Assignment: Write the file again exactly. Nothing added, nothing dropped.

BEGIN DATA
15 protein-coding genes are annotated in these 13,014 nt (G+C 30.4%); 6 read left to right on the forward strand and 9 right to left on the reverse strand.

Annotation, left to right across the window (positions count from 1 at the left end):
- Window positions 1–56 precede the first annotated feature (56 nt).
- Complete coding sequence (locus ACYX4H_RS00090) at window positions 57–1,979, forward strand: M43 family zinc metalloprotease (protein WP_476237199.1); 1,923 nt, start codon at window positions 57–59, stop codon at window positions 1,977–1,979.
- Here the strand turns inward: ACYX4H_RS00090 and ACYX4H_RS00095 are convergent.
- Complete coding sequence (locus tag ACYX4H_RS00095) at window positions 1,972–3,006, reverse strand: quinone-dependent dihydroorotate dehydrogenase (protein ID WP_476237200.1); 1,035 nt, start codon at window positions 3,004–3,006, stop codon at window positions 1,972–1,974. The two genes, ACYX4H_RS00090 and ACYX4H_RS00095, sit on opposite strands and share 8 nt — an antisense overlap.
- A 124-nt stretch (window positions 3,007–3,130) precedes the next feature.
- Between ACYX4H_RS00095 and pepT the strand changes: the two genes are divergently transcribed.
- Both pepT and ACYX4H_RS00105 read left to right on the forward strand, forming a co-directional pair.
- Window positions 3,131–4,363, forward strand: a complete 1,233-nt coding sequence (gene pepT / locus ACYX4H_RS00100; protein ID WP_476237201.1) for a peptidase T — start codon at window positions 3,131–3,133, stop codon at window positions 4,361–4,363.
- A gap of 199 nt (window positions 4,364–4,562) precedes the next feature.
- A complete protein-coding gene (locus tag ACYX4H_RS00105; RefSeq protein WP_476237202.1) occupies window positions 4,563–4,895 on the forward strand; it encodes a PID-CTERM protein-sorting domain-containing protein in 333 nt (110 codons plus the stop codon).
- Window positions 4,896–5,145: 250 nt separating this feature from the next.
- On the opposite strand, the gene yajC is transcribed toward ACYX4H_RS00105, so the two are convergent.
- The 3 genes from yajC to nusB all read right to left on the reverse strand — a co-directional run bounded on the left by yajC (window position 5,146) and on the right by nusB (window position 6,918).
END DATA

15 protein-coding genes are annotated in these 13,014 nt (G+C 30.4%); 6 read left to right on the forward strand and 9 right to left on the reverse strand.

Annotation, left to right across the window (positions count from 1 at the left end):
- Window positions 1–56 precede the first annotated feature (56 nt).
- Complete coding sequence (locus ACYX4H_RS00090) at window positions 57–1,979, forward strand: M43 family zinc metalloprotease (protein WP_476237199.1); 1,923 nt, start codon at window positions 57–59, stop codon at window positions 1,977–1,979.
- Here the strand turns inward: ACYX4H_RS00090 and ACYX4H_RS00095 are convergent.
- Complete coding sequence (locus tag ACYX4H_RS00095) at window positions 1,972–3,006, reverse strand: quinone-dependent dihydroorotate dehydrogenase (protein ID WP_476237200.1); 1,035 nt, start codon at window positions 3,004–3,006, stop codon at window positions 1,972–1,974. The two genes, ACYX4H_RS00090 and ACYX4H_RS00095, sit on opposite strands and share 8 nt — an antisense overlap.
- A 124-nt stretch (window positions 3,007–3,130) precedes the next feature.
- Between ACYX4H_RS00095 and pepT the strand changes: the two genes are divergently transcribed.
- Both pepT and ACYX4H_RS00105 read left to right on the forward strand, forming a co-directional pair.
- Window positions 3,131–4,363, forward strand: a complete 1,233-nt coding sequence (gene pepT / locus ACYX4H_RS00100; protein ID WP_476237201.1) for a peptidase T — start codon at window positions 3,131–3,133, stop codon at window positions 4,361–4,363.
- A gap of 199 nt (window positions 4,364–4,562) precedes the next feature.
- A complete protein-coding gene (locus tag ACYX4H_RS00105; RefSeq protein WP_476237202.1) occupies window positions 4,563–4,895 on the forward strand; it encodes a PID-CTERM protein-sorting domain-containing protein in 333 nt (110 codons plus the stop codon).
- Window positions 4,896–5,145: 250 nt separating this feature from the next.
- On the opposite strand, the gene yajC is transcribed toward ACYX4H_RS00105, so the two are convergent.
- The 3 genes from yajC to nusB all read right to left on the reverse strand — a co-directional run bounded on the left by yajC (window position 5,146) and on the right by nusB (window position 6,918).